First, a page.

• I think this is not a dead end phone. There are a lot of legacy apps that can run on this platform, unlike Windows Mobile 7 (at least not out of the box). I think as long as people write apps for WM 6.5, and also the community itself has a sustainable life support for all apps relating to the, now legacy, OSes (WM 5.0-6.5, pocket pc 2000-2003SE) i think there is still a market for the phone. i would like to own one. I use WM 5.0 phone and i still find apps that work well on my device and it is a 4 yr old device with a 5 yr old OS. My point being that even my device can be still useful and relevant considering that everything is now being pushed toward the smartphone market.
  • I also forgot to mention the amount of hackers that can port WM 7 to WM 6.5 devices, hopefully. I think the legacy WM devices are flexible enough to even add some functionality from the new OS to the older devices. Jaxbot Windows Mobile 7 Metro app for example can give u the outer layers of Windows Mobile 7 and some functionality without you having to go out and buy a new device.
  • This guy had no real clue what he was talking about. As a so-called professional tech expert, how can one submit a review without doing the necessary research on the said device? There are thousands of ways to access and input apps and information on Windows Mobile devices thanks in large part to the active developer community, such as XDA-developers. The stock ROM for these devices has long been surpassed or added to, which is the case for Apple iPhones and Android phones as well. For Mr. Mossberg to not know about this is inexcusable and dings his reputation as a technology reporter. He has lost the support of this reader and I hope he learns to do better research before submitting his opinion in the future. By the way, he could benefit from some public speaking lessons as well. He sounds worse than a 3rd grade school boy trying to explain to the teacher why he failed to complete his homework assignment.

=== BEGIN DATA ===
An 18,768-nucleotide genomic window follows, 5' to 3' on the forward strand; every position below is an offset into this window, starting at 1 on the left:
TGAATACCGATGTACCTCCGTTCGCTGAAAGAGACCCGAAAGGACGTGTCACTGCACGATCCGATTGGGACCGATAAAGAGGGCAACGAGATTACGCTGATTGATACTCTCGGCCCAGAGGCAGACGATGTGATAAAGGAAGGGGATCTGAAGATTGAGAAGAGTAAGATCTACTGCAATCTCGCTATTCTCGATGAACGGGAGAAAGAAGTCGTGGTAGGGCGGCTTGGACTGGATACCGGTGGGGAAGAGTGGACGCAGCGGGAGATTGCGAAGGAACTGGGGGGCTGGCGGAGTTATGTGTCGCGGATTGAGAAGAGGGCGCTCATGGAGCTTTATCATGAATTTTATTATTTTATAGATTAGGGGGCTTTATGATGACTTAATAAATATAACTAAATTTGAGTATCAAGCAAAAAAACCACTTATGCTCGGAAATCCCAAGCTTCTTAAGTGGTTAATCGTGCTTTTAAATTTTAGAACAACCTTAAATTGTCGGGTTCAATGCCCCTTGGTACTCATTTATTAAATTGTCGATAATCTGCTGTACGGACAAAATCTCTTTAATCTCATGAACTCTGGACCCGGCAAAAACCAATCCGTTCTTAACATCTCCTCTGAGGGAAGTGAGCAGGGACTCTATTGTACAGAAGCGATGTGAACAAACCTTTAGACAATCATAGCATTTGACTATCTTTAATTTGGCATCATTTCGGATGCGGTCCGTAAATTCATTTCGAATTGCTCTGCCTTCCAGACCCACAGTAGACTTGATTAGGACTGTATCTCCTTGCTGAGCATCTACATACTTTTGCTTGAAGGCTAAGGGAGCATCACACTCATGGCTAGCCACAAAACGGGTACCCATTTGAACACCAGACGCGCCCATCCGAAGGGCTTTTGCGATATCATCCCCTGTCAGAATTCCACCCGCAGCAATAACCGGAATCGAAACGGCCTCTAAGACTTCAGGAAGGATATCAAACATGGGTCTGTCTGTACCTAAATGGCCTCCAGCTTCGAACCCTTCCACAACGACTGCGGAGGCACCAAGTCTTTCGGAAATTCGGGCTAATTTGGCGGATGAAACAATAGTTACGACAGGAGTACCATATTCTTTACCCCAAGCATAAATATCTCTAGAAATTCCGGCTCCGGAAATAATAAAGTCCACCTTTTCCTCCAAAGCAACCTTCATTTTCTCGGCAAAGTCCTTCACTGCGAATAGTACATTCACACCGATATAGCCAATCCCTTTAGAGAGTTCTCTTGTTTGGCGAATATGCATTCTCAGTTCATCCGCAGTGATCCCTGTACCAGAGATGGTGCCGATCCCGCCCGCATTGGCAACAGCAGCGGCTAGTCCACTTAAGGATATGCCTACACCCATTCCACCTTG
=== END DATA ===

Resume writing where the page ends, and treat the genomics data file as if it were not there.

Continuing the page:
• i think i made my thoughts pretty clear in the forum before the comments were activated
    imho: when a developer pulls the development tools for an OS, it's essentially on its last legs
  • I probably have a unique perspective here since I've been a HD2 owner since the day in went on sale in Europe and I'm a WSJ subscriber. I'm a little surprised how long it took for WMExperts to put this up since the original article appeared April 22nd. I'm not surprised that WMExperts readers are attacking him personally, since they apparently never read the review. I'll get to that later. Mossberg does tread carefully around Apple, not wanting to cut off his line to pre-introduction devices. He also comes from his own perspective, likes and dislikes, about how the devices he reviews should be used. You may disagree with the details, but there's a large following that do agree, especially among business professionals, making the column one of the most read in the Journal and Mossberg one of its most highly paid employees. As for a bias, one only has to read today's Kin review written by Mossberg's associate Katherine Boehret and edited by Mossberg. It's one of the few positive reviews of the Kin I've seen today. (Blogs like Engadget have really taken a dump on the Kin phones.) Of course, if you're going to dismiss the HD2's review, we should dismiss the Kin review as well. You can read the full Journal HD2 review here: Judging from this tread' title "The HTC HD2: A dead end phone?", I'm wondering if even George read the review. The line of interest from the Journal article is "Another important downside for prospective HD2 buyers is that the Microsoft software version on which it is based can be viewed as a dead end. The software giant is producing an entirely new mobile-software platform, Windows Phone 7, due late this year." Mossberg never states the HD2 is a dead-end phone. Instead he makes the statement that Windows Mobile is at a dead-end. That is an entirely different question with different consequences, one that has yet to have a definitive answer. Considering the weight that the Journal and Mossberg carriers with Microsoft's corporate customers, I expected Microsoft, like other corporations that have had rebuttals printed in the Journal, to dispute the statement as opinion rather than fact. I'm still waiting.